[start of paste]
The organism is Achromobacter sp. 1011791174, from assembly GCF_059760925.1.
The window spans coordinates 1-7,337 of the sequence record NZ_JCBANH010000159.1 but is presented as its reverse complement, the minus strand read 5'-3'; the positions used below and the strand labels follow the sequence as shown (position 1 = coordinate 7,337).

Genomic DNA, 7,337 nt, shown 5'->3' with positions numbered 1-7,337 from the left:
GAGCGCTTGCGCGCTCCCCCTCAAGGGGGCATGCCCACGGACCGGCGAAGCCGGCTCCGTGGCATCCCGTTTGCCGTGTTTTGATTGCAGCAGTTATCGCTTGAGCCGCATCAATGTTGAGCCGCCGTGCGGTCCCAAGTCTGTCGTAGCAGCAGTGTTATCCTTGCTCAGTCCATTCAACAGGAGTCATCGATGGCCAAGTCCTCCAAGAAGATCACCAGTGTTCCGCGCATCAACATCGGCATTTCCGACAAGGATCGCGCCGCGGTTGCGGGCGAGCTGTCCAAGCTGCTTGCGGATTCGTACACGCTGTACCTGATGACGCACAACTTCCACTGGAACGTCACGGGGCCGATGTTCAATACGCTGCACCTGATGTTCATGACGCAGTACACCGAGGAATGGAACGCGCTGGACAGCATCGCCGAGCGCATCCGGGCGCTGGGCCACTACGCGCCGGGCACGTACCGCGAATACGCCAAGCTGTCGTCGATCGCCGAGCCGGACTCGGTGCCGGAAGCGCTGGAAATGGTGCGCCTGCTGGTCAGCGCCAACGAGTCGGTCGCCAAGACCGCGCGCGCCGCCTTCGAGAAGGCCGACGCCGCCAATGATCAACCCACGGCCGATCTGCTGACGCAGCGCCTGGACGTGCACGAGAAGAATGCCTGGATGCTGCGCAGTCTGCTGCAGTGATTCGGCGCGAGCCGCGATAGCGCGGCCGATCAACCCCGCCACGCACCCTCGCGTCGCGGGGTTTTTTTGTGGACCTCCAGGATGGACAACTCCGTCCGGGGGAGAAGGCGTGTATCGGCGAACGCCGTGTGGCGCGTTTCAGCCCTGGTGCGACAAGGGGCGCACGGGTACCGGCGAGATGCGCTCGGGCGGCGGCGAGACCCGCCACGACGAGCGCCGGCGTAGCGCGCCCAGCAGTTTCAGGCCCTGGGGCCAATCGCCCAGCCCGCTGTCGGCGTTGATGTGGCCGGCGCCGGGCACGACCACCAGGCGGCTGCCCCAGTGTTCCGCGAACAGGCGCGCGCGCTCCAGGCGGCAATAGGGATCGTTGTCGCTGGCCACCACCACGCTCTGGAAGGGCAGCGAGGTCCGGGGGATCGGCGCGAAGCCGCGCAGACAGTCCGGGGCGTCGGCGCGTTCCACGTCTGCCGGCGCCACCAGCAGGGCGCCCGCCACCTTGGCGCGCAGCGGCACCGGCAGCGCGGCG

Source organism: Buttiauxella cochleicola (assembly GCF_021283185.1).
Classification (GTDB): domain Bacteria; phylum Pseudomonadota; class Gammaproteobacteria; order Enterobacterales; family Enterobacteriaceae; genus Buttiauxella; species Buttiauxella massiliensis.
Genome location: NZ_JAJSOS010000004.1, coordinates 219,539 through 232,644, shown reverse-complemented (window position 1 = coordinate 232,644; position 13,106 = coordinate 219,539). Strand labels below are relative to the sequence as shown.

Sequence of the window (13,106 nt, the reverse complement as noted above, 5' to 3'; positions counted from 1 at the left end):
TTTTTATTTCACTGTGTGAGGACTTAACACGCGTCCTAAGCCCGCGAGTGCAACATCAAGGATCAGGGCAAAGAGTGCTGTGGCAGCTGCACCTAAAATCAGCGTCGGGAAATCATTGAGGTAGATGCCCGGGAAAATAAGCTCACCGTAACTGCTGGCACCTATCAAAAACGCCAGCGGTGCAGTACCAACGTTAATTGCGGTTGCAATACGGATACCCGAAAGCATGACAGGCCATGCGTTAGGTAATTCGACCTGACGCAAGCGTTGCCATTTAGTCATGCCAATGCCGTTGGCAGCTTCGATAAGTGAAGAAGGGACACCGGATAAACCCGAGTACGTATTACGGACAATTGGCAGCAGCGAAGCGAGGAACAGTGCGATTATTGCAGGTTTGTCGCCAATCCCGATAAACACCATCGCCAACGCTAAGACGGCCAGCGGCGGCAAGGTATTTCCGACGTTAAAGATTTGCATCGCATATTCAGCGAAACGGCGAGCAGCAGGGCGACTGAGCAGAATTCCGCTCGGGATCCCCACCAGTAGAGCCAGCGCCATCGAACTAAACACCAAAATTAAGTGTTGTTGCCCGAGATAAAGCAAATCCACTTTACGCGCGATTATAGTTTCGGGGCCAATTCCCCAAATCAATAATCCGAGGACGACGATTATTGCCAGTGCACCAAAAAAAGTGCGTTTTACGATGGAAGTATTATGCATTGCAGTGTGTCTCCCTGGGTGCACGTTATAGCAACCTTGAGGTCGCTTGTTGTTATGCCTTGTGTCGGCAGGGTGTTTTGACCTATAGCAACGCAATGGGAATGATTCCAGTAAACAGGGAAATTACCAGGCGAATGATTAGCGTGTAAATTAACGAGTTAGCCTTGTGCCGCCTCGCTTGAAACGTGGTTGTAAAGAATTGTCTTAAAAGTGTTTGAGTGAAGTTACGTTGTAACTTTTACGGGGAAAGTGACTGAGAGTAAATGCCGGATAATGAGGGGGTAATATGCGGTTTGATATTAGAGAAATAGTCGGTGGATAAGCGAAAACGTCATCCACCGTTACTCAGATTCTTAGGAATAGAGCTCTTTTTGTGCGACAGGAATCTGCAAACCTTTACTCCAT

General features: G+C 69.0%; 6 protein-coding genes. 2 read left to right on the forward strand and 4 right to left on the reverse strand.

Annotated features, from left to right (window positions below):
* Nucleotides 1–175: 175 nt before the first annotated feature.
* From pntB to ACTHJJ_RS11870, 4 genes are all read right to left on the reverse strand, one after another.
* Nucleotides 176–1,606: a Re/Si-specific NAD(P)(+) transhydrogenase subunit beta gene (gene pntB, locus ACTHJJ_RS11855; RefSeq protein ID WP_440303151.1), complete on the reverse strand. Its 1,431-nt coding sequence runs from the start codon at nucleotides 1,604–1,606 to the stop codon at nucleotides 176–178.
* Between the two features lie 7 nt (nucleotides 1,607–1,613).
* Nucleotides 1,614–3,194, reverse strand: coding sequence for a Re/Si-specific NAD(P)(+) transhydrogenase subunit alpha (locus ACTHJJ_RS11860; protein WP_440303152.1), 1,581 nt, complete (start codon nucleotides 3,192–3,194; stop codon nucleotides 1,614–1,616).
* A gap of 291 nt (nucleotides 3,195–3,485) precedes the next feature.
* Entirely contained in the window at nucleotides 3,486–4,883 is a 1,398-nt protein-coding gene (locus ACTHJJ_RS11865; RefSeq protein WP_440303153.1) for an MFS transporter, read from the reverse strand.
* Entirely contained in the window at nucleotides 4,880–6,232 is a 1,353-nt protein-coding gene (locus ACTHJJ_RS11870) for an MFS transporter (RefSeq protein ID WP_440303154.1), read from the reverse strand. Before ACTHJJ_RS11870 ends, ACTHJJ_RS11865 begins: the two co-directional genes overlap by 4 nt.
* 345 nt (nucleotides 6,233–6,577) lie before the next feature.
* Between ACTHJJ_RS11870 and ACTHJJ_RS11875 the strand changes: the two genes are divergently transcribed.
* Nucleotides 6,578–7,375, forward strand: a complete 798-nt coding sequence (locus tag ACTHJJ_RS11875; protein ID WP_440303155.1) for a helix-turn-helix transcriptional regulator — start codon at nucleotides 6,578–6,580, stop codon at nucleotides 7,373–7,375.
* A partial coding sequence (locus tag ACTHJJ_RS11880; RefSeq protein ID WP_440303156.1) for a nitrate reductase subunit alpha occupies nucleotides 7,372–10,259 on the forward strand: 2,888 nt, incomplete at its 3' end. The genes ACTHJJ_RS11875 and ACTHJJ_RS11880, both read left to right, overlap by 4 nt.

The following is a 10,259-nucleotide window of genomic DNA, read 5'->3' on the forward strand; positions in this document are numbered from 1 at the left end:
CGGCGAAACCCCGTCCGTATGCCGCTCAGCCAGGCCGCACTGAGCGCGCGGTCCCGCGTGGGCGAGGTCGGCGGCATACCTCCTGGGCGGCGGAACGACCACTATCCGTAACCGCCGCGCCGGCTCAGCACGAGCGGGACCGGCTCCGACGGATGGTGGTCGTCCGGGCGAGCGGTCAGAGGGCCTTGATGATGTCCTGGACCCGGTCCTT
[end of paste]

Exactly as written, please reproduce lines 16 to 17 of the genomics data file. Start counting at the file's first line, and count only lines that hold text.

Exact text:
* Nucleotides 1,614–3,194, reverse strand: coding sequence for a Re/Si-specific NAD(P)(+) transhydrogenase subunit alpha (locus ACTHJJ_RS11860; protein WP_440303152.1), 1,581 nt, complete (start codon nucleotides 3,192–3,194; stop codon nucleotides 1,614–1,616).
* A gap of 291 nt (nucleotides 3,195–3,485) precedes the next feature.